The study became an exercise in situation awareness within a complex system, conducted over six months.

It produced an inventory of facilities and IT systems—essentially anything that had a controller in it, including lowly stamp machines. Items were rated for effect on mission critical operations. Scenarios were examined for contractual, political, and natural incidents that could cause disruptions. These were run through multifunctional teams for review, testing, and prioritizing. We created emergency plans, maps, and communication trees that included meet-up locations, service level agreements from providers, and alternative phone systems.

A Natural Disaster

Every office participated, but one. And sure enough, a disaster struck that office causing a continuity crisis—its facility’s roof was ripped off in a hurricane. Because there was no continuity plan in place, this subsidiary and the project office were unable to meet contractual requirements, and they both went out of business.

Meanwhile, through advance testing, every system but one mail machine in the corporate office had been addressed prior to Y2K and coped with the date change just fine. And when the Sept. 11, 2001 attacks happened, the same plan was used and the organization quickly locked down project areas that were considered susceptible to terrorist strikes.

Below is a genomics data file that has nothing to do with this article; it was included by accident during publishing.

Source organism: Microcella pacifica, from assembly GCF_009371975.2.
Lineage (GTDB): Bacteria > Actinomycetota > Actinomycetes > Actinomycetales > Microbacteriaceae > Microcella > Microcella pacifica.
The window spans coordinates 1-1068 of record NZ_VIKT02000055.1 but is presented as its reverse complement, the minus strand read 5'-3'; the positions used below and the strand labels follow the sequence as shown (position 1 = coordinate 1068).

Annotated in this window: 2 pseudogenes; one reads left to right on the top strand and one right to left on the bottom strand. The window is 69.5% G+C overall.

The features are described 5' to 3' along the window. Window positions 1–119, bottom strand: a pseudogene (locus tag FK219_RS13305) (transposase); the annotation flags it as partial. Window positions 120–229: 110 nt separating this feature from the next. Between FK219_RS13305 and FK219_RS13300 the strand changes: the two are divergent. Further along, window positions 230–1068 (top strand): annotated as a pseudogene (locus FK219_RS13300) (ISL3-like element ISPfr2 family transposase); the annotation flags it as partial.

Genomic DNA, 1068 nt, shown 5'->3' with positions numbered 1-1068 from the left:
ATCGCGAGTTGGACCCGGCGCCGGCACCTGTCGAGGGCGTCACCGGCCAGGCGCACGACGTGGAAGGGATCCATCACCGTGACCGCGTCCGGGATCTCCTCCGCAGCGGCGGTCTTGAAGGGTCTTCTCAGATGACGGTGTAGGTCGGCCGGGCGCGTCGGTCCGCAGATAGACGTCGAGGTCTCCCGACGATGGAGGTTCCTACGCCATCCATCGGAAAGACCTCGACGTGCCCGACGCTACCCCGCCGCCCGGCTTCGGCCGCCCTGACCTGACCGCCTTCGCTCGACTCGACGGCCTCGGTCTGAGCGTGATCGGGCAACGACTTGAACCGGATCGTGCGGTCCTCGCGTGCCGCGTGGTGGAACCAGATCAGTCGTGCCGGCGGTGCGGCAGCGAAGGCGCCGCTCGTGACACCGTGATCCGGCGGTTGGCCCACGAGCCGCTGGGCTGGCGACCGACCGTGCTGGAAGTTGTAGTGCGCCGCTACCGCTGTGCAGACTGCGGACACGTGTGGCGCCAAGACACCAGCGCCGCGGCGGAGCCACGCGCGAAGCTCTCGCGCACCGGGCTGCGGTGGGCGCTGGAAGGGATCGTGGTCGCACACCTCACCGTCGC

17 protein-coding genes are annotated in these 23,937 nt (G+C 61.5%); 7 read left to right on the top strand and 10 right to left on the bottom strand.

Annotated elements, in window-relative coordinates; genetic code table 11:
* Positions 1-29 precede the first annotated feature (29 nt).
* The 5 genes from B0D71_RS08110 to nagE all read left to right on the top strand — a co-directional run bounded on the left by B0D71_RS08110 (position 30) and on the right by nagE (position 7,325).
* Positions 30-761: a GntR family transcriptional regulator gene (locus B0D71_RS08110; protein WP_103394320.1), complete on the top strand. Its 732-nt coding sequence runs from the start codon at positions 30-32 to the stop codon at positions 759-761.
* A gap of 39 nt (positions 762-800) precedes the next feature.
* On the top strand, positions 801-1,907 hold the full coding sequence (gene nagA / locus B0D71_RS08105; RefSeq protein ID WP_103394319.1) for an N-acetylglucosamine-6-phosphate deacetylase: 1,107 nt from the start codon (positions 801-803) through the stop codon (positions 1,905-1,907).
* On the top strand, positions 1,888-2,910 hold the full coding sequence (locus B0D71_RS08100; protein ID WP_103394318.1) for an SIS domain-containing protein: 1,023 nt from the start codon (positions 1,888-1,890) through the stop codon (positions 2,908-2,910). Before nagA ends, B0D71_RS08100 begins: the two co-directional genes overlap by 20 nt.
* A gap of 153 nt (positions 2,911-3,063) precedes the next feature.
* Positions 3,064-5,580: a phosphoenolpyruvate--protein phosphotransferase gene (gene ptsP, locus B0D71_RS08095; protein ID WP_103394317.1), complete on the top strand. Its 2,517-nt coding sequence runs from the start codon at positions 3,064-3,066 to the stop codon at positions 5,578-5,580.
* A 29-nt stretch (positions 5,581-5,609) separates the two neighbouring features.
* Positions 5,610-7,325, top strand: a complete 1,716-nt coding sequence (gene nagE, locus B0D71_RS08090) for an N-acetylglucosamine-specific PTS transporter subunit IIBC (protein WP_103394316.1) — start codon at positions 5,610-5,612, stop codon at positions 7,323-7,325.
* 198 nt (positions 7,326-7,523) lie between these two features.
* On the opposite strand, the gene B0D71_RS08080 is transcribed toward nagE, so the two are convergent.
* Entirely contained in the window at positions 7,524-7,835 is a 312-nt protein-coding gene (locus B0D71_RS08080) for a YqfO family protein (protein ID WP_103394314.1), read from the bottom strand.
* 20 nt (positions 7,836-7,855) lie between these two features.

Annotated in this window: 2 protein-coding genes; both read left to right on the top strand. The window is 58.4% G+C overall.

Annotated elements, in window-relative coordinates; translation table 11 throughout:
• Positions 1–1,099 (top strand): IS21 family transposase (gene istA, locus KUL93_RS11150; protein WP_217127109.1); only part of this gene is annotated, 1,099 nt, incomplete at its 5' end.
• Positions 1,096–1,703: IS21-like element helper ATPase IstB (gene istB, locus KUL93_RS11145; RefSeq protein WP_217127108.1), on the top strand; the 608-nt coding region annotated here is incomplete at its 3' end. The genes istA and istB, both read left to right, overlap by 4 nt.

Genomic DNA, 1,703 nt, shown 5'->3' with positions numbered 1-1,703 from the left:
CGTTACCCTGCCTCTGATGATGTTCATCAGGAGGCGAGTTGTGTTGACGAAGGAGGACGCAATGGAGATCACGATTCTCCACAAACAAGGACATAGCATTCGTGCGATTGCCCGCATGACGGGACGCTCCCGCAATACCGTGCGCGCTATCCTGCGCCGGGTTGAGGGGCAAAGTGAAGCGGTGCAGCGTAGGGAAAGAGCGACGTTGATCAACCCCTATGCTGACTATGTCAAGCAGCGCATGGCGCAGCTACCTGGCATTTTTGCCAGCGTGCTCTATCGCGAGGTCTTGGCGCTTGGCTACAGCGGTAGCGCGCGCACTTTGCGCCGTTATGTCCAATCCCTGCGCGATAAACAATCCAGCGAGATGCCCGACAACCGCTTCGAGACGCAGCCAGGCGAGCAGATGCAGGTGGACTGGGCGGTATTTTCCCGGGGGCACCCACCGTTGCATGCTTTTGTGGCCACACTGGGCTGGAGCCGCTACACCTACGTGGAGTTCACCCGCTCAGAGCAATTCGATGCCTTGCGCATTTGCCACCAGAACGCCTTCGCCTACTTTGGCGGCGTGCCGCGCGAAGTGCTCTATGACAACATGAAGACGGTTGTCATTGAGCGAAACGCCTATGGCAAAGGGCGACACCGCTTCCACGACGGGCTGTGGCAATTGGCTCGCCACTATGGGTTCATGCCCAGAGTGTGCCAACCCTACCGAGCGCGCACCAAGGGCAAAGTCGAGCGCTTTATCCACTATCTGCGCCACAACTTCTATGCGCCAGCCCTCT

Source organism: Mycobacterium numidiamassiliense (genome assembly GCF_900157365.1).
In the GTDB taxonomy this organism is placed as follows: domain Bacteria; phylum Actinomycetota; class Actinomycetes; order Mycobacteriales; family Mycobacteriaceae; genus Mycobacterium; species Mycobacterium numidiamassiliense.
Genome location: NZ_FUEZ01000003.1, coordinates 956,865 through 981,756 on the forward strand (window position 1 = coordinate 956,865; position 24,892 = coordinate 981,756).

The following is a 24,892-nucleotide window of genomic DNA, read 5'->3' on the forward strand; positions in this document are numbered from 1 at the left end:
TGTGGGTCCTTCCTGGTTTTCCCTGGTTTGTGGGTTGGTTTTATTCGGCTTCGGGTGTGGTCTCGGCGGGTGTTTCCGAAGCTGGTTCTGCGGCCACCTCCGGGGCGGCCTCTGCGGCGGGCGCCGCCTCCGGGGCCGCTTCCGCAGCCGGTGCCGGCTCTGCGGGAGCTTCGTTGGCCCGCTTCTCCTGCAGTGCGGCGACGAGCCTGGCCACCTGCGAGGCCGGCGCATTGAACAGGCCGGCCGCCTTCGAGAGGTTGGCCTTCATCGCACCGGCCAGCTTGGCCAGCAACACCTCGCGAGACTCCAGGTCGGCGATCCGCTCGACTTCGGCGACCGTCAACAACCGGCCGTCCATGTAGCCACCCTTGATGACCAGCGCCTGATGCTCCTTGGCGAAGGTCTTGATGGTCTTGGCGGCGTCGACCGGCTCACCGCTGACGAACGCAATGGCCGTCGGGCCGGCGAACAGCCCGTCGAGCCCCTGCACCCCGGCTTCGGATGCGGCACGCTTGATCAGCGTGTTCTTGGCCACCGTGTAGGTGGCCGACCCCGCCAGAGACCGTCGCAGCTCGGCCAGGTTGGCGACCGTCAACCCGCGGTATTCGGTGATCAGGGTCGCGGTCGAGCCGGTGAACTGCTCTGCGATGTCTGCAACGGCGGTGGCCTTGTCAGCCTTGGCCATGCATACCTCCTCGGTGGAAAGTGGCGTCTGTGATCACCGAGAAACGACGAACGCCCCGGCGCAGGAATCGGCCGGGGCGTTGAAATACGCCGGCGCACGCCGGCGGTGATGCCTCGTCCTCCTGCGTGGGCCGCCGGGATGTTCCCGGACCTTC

The teamwork and collaboration involved in this project must be noted. Due to the complexity of the organization and the services rendered, there was no reliance on an individual—or, to allude to another fable, on the boy with a finger in the dyke.

Teams were important and players had to be able to assume each other’s roles. For example, when the voice-over IP communications lines went down briefly during the Sept. 11, 2011 attacks, two remote engineers stepped in for the IT people, who were busy being safety marshals.

By referring to the Emergency Manual, individuals in Alabama and North Dakota were able to reroute communications lines through emergency dial up connections that the organization maintained for critical connectivity. Not only was safety ensured—and calm maintained—but investor and public relations kept communications channels open, even as some larger companies were affected by leaks and improper information disclosure by employees in the midst of that crisis.

David Beats Goliath with a Rock (Solid Approach to Market Entry)

I recently received some great feedback on my University of Maryland Doctorate of Management paper on “Globalization and the Small-to-Medium Enterprise (SME).”